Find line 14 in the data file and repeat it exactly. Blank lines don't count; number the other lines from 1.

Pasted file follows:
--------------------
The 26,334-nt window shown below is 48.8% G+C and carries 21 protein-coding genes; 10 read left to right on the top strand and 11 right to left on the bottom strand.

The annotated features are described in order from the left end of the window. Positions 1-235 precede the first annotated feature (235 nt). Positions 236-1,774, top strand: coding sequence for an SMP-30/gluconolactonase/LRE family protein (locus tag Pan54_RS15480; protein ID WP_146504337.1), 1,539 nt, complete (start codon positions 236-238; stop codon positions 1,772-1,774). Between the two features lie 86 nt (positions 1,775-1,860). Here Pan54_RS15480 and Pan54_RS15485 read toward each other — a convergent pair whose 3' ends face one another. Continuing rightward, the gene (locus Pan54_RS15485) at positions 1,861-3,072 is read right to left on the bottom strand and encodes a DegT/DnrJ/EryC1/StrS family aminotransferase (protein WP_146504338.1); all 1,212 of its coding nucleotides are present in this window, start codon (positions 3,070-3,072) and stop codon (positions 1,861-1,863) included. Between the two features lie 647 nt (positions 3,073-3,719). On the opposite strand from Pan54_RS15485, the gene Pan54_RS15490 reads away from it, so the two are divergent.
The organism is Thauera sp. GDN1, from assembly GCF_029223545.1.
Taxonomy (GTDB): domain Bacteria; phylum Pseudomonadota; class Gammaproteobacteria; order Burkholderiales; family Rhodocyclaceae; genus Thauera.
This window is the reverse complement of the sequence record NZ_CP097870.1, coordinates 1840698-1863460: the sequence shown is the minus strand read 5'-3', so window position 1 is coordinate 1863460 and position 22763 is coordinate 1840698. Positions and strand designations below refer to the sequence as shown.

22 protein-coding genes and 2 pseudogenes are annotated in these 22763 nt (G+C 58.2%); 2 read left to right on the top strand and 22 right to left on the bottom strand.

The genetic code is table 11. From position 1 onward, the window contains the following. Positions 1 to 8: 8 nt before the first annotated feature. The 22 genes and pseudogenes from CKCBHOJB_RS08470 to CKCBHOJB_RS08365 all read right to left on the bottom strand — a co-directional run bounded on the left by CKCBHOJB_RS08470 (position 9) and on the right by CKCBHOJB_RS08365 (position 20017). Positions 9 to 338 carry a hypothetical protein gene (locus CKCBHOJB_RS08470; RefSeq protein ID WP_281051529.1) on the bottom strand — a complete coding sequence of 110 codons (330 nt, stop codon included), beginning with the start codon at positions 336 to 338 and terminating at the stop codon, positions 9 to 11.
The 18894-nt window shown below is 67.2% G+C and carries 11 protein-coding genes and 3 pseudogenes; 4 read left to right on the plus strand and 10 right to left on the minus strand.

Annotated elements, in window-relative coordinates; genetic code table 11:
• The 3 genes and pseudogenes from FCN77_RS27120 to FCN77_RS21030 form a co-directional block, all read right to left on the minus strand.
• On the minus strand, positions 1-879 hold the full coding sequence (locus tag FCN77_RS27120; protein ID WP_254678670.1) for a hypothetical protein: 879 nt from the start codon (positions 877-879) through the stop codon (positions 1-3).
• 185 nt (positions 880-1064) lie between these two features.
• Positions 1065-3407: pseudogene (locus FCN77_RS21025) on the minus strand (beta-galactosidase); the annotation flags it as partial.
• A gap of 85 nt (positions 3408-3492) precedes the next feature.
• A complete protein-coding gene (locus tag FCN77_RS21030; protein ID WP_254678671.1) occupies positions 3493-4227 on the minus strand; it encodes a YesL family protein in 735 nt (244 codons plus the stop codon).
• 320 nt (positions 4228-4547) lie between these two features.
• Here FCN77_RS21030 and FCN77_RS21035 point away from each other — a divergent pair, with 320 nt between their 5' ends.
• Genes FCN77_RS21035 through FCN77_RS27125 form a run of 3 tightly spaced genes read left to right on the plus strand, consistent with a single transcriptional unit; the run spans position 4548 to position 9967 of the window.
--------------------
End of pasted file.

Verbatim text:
• A gap of 85 nt (positions 3408-3492) precedes the next feature.